The Employment Relations Authority has recently accepted an employee’s claim of unjustified dismissal after deciding he was a permanent employee rather than a casual employee.

The employee was originally hired under a casual employment agreement. The casual nature of the employment in the beginning of the employment relationship was highlighted by the employee’s first few pay records. The employee continued to work for the employer for over two years.

When COVID-19 first broke out in New Zealand, the employee became sick with cold and flu symptoms. He called the COVID-19 helpline and was told to self-isolate at home. After notifying his manager the employee was told that he would be dismissed if he did not show up for work the following week. 

The employer and employee exchanged multiple text messages before the employee was dismissed. The employee received his final pay slip two weeks later, and was sent a letter the following month stating that there was no more casual work available for him.

The Authority had to determine two issues. First, whether the employee was a permanent or casual employee and second, whether, if permanent, the employee was unjustifiably dismissed.

An employee may be a permanent employee even if they are employed under a casual contract. The key issue surrounds the true nature of the employment relationship.

In this case, the employee was employed under a casual contract. However, the employee received annual leave and sick days, and was paid for public holidays that he did not work. The employee averaged 35-60 hours of work a week, showing that the employee worked consistently for the employer.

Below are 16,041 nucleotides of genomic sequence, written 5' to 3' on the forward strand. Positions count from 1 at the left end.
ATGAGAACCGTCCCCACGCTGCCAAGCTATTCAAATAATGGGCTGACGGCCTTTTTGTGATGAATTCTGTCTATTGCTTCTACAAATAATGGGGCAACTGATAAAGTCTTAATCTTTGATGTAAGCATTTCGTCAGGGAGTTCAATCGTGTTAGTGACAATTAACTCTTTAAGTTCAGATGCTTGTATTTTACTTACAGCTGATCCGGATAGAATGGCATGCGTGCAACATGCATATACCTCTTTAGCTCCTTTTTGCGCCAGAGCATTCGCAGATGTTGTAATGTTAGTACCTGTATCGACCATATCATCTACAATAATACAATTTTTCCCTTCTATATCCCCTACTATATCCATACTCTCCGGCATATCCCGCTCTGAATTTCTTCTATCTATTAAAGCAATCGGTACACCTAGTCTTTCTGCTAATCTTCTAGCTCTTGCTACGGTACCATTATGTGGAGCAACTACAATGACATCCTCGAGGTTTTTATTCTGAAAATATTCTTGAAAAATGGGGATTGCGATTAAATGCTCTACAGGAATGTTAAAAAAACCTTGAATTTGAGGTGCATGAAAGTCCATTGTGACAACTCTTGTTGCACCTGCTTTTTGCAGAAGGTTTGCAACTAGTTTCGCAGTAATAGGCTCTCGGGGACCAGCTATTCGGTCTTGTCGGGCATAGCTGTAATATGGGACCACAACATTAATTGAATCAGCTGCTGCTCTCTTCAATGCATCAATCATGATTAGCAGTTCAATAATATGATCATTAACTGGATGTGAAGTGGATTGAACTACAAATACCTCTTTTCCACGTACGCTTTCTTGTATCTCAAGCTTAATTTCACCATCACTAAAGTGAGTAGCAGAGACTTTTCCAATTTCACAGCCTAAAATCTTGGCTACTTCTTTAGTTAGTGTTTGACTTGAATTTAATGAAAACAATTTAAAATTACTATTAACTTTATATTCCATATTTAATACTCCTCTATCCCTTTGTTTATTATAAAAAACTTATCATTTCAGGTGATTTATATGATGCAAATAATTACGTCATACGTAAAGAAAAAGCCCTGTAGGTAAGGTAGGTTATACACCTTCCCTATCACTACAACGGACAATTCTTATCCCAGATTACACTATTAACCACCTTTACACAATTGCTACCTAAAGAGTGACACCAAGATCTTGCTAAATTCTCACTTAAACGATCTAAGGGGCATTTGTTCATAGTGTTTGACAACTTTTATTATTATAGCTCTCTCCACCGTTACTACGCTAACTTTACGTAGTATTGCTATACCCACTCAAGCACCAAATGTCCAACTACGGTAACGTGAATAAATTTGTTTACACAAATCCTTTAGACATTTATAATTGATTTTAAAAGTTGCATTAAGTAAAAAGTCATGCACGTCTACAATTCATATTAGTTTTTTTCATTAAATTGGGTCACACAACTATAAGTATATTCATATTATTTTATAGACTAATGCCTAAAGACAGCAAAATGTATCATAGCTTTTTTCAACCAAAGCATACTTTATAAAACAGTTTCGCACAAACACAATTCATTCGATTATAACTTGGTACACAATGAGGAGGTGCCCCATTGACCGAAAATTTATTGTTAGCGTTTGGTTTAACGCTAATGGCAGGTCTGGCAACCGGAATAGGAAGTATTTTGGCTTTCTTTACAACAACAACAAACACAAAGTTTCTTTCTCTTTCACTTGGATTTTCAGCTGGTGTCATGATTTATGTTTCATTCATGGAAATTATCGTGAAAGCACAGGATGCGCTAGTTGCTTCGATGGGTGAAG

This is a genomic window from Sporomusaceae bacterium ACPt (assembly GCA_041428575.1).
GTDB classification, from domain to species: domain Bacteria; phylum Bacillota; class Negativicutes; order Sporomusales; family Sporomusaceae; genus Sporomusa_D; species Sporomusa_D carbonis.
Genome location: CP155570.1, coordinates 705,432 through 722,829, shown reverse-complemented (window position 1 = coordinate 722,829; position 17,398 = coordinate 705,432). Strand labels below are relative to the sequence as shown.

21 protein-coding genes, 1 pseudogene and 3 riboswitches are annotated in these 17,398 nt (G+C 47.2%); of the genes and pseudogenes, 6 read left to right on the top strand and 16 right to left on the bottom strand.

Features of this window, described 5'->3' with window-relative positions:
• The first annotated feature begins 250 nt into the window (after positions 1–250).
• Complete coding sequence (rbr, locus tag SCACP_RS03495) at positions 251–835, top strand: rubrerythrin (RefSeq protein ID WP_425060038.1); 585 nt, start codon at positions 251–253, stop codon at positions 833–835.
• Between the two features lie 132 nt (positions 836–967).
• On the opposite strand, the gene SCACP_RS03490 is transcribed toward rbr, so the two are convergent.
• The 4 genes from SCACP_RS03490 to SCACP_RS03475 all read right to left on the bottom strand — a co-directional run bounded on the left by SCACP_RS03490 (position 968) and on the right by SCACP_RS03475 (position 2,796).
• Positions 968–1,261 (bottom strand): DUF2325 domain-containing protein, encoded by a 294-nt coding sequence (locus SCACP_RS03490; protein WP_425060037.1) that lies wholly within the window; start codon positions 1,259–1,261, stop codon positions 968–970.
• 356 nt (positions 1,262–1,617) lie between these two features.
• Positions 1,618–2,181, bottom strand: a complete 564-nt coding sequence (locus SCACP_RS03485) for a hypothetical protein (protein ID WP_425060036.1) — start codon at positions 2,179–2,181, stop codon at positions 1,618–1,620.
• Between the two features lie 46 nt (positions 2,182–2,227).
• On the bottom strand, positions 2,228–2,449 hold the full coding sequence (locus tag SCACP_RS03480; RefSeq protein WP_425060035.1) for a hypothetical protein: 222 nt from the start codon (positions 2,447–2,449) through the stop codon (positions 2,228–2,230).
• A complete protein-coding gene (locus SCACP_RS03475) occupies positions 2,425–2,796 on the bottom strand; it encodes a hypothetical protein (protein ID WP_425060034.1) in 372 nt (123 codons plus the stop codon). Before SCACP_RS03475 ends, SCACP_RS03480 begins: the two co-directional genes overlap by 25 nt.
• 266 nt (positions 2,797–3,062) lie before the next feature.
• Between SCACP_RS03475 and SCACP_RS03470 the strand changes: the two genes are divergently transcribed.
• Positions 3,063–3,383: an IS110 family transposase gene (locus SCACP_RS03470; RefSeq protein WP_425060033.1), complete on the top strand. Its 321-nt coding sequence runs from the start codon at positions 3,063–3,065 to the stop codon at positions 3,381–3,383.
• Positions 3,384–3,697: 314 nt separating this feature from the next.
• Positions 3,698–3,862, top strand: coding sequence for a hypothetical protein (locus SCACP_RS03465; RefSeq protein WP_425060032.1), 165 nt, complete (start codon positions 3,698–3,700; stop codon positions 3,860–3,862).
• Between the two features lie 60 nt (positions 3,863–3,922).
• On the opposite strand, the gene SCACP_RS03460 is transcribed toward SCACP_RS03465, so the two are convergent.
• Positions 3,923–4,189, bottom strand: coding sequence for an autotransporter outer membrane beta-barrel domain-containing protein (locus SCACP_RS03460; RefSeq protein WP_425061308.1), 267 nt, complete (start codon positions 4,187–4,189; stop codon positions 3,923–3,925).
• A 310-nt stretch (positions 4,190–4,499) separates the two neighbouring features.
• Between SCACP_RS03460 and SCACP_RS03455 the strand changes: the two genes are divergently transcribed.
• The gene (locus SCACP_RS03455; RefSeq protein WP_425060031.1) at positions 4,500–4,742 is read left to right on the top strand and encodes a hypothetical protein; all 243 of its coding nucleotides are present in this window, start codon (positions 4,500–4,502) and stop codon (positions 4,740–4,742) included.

The Authority decided that these aspects meant the employment relationship was one of a permanent nature, despite the employee’s previous rejection of an offer of a permanent employment agreement.

The Authority then had to determine whether the employer had acted as a fair and reasonable employer would have when dismissing an employee. In this case, the employee was not given a chance to provide feedback prior to his dismissal, nor was there any sort of formal dismissal process.

The Authority also decided that the employer’s concerns regarding the employee’s reliability were not well-founded and were therefore unreasonable. These factors led the Authority to the conclusion that the employee was unjustifiably dismissed.

The Authority ordered the employer to pay $8,000 in compensation for hurt and humiliation.

It is important to be aware of the processes required when dismissing an employee. If you are confused about your obligations as an employer, it pays to seek advice from a professional with experience in the area.


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Alan Knowsley and Hunter Flanagan-Connors